An Illustrated Guide to ARIZONA WEEDS
The University of Arizona Press
SILKY SOPHORA-Sophora nuttalliana B. L. Turner (S. sericea Nutt.)
DESCRIPTION-A low, silky hairy, silver perennial which reproduces by seeds and deep horizontal roots and rhizomes. The weak stems are often woody, and branch at the base with some spreading and others erect, 2 to 12 inches long. The alternate leaves are 1 to 2 inches long, and divided once into 4 to 12 pairs of small leaflets, 1/4 to nearly 1/2 inch long, with fine silky hairs pressed close to the surface.
The white or yellowish flowers are pealike, 1/2 to 3/4 inch long, and occur on short flower branches 2 to 5 inches long at the end of the stems. The pods are somewhat woody, 1/2 to 1 1/2 inches long, contain 1 to 4 seeds, and are tipped by a sharp pointed beak. The pods are constricted between the seeds, so each seed is clearly outlined. The seeds are kidneyshaped, tan colored with the surface smooth, and 1/8 to 1/4 inch long.
DISTRIBUTION-Silky sophora is a native plant, growing in colonies in sandy or heavy disturbed soil, as where floodwaters collect. It is abundant locally, often covering extensive areas, and becoming a weed in cultivated fields, roadsides, and on the open ranges on sandy creek bands, in swales, and bottomlands. Found in northern Arizona from Apache to Mohave and Yavapai counties, also in Cochise and Pima counties; 3,500 to 7,000 feet elevation; flowering April to June. Silky sophora is hard to eradicate because of its underground stems, and should not be allowed to become established.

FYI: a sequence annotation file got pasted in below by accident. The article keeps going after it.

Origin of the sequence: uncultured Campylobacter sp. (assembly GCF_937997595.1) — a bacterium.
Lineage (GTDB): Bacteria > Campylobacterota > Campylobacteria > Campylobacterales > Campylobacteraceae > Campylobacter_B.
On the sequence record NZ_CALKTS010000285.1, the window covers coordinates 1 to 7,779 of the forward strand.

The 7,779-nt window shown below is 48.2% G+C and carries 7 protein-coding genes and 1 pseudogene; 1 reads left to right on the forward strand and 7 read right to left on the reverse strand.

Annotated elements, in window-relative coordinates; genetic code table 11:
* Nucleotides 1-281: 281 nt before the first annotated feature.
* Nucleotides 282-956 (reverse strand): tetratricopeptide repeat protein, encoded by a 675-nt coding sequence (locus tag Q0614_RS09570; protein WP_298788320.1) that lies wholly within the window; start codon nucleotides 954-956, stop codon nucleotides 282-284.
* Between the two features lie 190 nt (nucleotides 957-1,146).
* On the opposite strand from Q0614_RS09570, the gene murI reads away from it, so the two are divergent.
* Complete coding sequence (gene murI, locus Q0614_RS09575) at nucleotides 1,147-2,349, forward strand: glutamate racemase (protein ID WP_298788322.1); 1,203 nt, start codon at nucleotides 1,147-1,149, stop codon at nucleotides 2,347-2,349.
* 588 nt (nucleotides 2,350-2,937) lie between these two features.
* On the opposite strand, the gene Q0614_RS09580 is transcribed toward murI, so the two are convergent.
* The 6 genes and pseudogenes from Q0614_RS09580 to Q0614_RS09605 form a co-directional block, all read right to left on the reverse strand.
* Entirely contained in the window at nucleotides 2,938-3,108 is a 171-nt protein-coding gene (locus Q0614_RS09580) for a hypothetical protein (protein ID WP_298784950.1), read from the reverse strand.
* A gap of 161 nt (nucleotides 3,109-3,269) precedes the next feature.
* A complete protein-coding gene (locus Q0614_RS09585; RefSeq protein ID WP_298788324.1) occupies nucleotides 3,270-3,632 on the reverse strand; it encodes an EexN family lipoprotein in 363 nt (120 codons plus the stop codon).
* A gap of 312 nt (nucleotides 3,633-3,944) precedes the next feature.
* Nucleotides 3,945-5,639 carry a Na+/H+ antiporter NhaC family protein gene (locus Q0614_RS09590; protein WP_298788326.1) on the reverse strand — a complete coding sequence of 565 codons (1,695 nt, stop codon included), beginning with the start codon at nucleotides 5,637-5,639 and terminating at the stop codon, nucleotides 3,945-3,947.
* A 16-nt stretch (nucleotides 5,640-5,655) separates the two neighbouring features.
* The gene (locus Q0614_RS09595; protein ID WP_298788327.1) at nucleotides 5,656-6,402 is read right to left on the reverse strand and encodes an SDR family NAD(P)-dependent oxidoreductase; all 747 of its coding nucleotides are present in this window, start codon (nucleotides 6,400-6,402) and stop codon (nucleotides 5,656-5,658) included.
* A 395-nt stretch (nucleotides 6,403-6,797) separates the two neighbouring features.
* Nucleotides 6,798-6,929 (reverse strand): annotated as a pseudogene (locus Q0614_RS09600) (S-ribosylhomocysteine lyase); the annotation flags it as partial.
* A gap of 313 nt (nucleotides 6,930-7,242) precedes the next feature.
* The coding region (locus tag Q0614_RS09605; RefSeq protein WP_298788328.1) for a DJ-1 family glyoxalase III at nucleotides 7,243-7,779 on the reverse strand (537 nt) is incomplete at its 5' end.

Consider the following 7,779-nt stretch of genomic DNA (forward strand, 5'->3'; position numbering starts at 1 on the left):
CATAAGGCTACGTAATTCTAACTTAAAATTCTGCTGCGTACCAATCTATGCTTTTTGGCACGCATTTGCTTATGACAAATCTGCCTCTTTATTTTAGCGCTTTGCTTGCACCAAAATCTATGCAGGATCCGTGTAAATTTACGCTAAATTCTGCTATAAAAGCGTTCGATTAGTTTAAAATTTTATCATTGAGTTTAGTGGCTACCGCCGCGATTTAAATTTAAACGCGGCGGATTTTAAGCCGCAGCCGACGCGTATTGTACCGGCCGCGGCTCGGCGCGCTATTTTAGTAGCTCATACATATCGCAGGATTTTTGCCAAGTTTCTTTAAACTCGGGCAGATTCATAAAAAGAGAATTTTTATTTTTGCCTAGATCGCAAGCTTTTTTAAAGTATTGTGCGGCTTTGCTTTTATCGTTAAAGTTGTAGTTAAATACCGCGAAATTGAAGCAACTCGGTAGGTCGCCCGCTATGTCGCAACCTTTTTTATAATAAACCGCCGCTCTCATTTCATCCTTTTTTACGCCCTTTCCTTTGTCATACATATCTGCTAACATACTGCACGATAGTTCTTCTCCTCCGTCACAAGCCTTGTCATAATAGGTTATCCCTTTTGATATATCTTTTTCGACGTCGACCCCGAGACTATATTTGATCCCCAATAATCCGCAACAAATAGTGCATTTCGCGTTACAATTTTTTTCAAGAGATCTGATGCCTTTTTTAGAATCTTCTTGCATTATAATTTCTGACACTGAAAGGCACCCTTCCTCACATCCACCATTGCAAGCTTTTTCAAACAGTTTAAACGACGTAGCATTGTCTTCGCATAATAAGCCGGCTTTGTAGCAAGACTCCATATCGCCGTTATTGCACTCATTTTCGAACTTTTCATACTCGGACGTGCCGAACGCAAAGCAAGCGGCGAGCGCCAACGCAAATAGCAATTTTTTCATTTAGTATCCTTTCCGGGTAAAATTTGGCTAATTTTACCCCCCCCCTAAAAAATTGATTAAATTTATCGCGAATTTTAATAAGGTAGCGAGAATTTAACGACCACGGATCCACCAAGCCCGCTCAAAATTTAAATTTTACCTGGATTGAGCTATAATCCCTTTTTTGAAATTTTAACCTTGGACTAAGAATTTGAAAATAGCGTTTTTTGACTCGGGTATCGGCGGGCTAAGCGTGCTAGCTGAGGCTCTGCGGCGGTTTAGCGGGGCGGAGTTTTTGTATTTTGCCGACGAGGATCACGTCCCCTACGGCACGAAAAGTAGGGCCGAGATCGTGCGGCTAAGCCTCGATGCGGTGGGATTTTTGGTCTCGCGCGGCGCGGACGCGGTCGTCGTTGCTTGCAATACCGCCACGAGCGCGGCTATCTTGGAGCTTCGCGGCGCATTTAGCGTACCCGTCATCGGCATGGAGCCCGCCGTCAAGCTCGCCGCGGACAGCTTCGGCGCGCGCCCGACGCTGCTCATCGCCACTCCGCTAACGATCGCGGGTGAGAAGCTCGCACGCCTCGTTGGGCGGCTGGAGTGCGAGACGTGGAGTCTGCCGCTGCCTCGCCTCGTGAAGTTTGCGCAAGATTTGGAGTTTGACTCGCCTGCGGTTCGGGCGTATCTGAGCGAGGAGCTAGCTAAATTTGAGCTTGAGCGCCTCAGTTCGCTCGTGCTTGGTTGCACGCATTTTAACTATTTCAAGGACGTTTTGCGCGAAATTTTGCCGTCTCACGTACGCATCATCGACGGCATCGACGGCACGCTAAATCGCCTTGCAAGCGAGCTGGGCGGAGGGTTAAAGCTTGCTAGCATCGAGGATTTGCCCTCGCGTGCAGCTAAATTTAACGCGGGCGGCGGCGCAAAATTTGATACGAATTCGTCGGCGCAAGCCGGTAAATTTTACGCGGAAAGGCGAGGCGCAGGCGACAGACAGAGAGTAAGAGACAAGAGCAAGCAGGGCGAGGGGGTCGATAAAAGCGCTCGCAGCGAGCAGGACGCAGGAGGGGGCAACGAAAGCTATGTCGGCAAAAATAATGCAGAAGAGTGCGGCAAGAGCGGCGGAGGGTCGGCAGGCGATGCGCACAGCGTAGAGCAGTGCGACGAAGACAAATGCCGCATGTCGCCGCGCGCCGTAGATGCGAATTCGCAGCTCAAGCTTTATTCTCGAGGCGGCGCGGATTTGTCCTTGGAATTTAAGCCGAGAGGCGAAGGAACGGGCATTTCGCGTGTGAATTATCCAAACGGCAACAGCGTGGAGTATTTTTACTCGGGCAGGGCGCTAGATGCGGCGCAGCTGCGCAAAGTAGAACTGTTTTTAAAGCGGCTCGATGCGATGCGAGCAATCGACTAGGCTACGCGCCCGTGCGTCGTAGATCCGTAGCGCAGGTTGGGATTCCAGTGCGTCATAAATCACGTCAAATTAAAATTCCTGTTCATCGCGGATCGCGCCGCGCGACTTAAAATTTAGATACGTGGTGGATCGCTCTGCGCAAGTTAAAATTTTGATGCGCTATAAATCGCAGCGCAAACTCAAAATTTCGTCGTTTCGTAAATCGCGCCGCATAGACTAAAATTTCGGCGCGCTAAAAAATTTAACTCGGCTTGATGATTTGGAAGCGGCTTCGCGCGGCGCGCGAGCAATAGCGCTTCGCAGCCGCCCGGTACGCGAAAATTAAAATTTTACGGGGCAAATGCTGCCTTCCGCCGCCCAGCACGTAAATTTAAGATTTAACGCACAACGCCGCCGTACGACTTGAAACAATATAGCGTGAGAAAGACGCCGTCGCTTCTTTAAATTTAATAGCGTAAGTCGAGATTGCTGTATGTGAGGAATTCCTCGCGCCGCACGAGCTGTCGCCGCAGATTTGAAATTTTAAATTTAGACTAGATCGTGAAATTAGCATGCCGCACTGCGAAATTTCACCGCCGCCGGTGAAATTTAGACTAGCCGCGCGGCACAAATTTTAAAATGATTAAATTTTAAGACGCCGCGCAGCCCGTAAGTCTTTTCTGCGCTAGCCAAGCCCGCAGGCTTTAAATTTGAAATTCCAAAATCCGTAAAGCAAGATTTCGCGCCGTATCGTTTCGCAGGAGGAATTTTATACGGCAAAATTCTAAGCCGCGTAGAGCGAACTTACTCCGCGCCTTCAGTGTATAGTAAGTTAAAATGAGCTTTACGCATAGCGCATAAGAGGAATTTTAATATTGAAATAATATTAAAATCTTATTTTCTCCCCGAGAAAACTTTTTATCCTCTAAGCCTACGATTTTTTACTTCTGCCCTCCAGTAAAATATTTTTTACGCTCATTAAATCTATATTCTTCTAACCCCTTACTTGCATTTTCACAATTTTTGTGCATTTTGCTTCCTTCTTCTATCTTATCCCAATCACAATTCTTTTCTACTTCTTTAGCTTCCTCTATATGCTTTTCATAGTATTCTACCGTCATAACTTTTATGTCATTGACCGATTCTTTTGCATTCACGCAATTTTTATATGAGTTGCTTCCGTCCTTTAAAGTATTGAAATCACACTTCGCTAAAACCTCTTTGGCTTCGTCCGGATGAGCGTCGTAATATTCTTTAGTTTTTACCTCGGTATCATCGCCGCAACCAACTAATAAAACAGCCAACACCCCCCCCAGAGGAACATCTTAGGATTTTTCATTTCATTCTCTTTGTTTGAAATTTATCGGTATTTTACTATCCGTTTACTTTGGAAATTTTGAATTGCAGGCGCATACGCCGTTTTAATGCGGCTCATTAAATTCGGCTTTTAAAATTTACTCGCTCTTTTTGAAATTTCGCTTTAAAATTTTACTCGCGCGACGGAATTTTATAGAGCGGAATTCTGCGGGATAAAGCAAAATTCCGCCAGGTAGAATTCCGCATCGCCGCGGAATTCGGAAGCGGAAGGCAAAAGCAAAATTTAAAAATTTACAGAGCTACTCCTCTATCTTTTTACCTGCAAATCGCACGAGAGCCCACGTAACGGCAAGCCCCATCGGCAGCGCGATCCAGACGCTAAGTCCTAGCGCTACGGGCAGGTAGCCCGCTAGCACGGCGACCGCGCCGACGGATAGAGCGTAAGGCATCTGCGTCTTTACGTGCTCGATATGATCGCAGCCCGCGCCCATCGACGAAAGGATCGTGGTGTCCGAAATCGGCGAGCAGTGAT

POISONOUS PROPERTIES-Silky sophora is reported to cause livestock poisoning if eaten in large amounts, and the seeds are known to contain a poisonous alkaloid. Animals seldom eat this plant, and no livestock poisoning due to silky sophora in Arizona is known definitely.
Copyright (c) 1972 The Arizona Board of Regents